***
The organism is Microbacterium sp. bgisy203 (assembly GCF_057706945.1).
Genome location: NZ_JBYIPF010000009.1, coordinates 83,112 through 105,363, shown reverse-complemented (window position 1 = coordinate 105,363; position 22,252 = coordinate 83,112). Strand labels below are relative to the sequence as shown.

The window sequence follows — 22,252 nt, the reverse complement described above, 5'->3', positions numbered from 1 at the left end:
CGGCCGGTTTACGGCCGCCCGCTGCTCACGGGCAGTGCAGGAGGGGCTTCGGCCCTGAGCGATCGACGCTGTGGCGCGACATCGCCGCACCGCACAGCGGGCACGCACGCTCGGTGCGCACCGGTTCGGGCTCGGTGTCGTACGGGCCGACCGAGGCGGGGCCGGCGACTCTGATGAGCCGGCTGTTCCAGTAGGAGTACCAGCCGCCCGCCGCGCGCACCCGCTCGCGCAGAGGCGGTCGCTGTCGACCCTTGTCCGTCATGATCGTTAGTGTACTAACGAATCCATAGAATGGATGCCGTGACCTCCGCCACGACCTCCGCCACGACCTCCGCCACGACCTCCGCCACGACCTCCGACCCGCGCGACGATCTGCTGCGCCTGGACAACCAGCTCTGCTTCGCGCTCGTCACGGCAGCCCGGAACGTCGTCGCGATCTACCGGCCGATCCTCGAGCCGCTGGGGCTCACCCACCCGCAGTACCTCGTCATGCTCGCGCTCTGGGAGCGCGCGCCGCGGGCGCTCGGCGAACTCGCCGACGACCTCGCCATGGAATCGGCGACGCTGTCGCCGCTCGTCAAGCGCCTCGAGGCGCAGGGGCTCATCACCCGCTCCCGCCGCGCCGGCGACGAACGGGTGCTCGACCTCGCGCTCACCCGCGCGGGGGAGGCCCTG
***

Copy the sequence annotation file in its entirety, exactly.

The organism is Microbacterium sp. bgisy203 (assembly GCF_057706945.1).
Genome location: NZ_JBYIPF010000009.1, coordinates 83,112 through 105,363, shown reverse-complemented (window position 1 = coordinate 105,363; position 22,252 = coordinate 83,112). Strand labels below are relative to the sequence as shown.

The window sequence follows — 22,252 nt, the reverse complement described above, 5'->3', positions numbered from 1 at the left end:
CGGCCGGTTTACGGCCGCCCGCTGCTCACGGGCAGTGCAGGAGGGGCTTCGGCCCTGAGCGATCGACGCTGTGGCGCGACATCGCCGCACCGCACAGCGGGCACGCACGCTCGGTGCGCACCGGTTCGGGCTCGGTGTCGTACGGGCCGACCGAGGCGGGGCCGGCGACTCTGATGAGCCGGCTGTTCCAGTAGGAGTACCAGCCGCCCGCCGCGCGCACCCGCTCGCGCAGAGGCGGTCGCTGTCGACCCTTGTCCGTCATGATCGTTAGTGTACTAACGAATCCATAGAATGGATGCCGTGACCTCCGCCACGACCTCCGCCACGACCTCCGCCACGACCTCCGCCACGACCTCCGACCCGCGCGACGATCTGCTGCGCCTGGACAACCAGCTCTGCTTCGCGCTCGTCACGGCAGCCCGGAACGTCGTCGCGATCTACCGGCCGATCCTCGAGCCGCTGGGGCTCACCCACCCGCAGTACCTCGTCATGCTCGCGCTCTGGGAGCGCGCGCCGCGGGCGCTCGGCGAACTCGCCGACGACCTCGCCATGGAATCGGCGACGCTGTCGCCGCTCGTCAAGCGCCTCGAGGCGCAGGGGCTCATCACCCGCTCCCGCCGCGCCGGCGACGAACGGGTGCTCGACCTCGCGCTCACCCGCGCGGGGGAGGCCCTG